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Texas Dems Flee to DC to Avoid Vote on State Voting Restrictions

July 13, 2021 by Dan McCue
In this May 31, 2021, photo, Texas state Rep. Jessica Gonzalez speaks during a news conference in Austin, Texas, after House Democrats pulled off a dramatic, last-ditch walkout and blocked one of the most restrictive voting bills in the U.S. from passing before a midnight deadline. Democrats in the Texas Legislature were planning Monday, July 12, to leave the state in another revolt against a GOP overhaul of election laws. (AP Photo/Acacia Coronado, File)

WASHINGTON – At least 51 of 67 members of the Texas House fled their state on Monday, determined to stay on the lam in the nation’s capital to thwart a vote on new voting restrictions in the Lone Star state.

After arriving at Dulles Airport Monday night, the Democrats said they plan to remain out of state until the end of the special legislative session in Texas, which runs through Aug. 6.

Their absence cripples the Texas legislature’s ability to act on any bills in a session called for the express purpose of advancing the GOP-backed legislation that would enact the new voting rules.

State Rep. Chris Turner, a Grand Prairie Democrat, told reporters Monday night that the delegation specifically chose Washington, D.C. as their destination to press Congress to enact voting protections.

“We need them to act now,” he said.

In the meantime, Texas Republicans are livid.

“Texas Democrats’ decision to break a quorum of the Texas Legislature and abandon the Texas State Capitol inflicts harm on the very Texans who elected them to serve,” Gov. Greg Abbott said in a statement. “As they fly across the country on cushy private planes, they leave undone issues that can help their districts and our state.”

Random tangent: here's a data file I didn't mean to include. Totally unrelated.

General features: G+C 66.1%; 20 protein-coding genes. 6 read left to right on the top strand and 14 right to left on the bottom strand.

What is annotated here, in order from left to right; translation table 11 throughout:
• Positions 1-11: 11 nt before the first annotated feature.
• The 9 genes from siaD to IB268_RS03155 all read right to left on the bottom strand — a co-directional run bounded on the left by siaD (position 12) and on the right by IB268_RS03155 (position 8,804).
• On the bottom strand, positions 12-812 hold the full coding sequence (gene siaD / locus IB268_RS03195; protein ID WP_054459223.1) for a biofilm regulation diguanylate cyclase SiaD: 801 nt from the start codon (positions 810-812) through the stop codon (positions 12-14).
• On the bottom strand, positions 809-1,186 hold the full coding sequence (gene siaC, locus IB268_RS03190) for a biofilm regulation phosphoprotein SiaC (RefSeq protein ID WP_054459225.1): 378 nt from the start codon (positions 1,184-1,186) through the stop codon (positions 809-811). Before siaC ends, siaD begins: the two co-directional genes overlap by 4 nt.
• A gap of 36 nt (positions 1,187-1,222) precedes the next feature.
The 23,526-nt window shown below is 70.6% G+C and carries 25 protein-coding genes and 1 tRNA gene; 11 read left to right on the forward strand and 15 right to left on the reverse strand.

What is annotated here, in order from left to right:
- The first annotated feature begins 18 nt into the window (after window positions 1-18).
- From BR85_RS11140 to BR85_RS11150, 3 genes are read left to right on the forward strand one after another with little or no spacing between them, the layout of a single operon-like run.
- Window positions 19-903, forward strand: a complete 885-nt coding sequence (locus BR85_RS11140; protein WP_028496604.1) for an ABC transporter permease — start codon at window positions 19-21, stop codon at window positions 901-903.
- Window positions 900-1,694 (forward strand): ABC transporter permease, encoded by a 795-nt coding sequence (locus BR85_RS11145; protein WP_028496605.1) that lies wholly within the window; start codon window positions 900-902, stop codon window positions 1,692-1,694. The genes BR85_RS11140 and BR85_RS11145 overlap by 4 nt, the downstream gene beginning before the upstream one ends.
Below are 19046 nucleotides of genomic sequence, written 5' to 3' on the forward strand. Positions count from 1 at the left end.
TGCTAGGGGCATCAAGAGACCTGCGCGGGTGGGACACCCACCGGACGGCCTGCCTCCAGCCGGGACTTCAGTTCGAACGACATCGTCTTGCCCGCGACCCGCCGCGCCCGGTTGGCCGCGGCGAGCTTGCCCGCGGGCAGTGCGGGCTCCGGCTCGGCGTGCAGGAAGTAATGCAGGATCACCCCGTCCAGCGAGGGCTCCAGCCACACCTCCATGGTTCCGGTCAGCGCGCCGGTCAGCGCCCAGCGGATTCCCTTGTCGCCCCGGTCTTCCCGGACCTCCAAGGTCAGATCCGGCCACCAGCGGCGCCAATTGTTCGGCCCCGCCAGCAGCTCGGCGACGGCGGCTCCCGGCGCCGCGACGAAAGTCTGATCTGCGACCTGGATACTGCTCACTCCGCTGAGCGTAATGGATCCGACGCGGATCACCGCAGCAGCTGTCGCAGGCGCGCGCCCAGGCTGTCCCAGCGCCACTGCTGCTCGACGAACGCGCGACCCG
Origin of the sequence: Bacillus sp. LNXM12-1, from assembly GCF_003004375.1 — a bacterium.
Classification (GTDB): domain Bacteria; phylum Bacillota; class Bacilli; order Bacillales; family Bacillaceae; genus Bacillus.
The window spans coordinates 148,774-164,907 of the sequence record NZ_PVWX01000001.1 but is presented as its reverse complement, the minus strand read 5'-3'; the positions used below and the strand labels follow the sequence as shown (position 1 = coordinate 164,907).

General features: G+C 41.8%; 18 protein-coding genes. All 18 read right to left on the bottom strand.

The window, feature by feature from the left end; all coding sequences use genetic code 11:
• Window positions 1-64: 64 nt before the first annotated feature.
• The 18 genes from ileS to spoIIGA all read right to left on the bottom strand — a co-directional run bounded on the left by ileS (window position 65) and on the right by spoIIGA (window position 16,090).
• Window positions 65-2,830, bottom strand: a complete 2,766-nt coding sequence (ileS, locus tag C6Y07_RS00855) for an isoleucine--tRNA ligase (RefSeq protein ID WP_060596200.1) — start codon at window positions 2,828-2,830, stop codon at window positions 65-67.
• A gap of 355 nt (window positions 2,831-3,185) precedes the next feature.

This is the Texas legislators’ second trip to Washington in the past month to convey that message. Three weeks ago a delegation of Democratic state representatives and senators traveled to the U.S. Capital to advocate for a pair of federal bills. 

The first would preempt significant portions of the Texas bills and set new federal standards for elections like same-day and automatic voter registration. 

The second would restore sweeping safeguards for voters of color by reinstating federal oversight of elections in states like Texas with troubling records of discriminating against voters of color.

The bill currently in limbo in Austin, Texas is similar in most respects to the voting bill the Republicans put forward during the regular session.

That bill  prompted Democrats to walk out and break quorum in late May. 

Both Republican bills would ban drive-thru and 24-hour voting options, enhance access for partisan poll watchers and prohibit local election officials from proactively distributing applications to request mail-in ballots. 

They also include language to further restrict the state’s voting-by-mail rules, including new ID requirements for absentee voters.

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